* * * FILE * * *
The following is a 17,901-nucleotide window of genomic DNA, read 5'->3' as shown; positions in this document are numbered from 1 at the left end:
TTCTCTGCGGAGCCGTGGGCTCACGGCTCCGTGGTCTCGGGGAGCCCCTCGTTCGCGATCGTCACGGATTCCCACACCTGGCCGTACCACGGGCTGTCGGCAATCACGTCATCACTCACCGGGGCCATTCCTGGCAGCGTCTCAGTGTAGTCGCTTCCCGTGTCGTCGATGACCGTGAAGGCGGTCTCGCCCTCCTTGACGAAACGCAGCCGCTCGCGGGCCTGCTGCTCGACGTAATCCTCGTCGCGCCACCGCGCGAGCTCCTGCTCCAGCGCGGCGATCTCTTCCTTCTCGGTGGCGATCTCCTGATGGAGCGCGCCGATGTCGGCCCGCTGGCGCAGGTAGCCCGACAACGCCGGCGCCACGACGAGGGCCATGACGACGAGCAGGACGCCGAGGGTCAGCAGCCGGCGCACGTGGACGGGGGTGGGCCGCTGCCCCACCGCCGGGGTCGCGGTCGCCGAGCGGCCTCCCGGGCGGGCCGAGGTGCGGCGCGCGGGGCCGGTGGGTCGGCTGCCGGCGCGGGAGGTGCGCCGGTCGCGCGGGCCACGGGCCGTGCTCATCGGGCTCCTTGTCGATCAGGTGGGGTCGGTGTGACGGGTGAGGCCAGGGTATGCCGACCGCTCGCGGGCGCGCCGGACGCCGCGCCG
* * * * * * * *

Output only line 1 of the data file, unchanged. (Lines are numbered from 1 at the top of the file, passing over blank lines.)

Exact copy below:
The following is a 17,901-nucleotide window of genomic DNA, read 5'->3' as shown; positions in this document are numbered from 1 at the left end: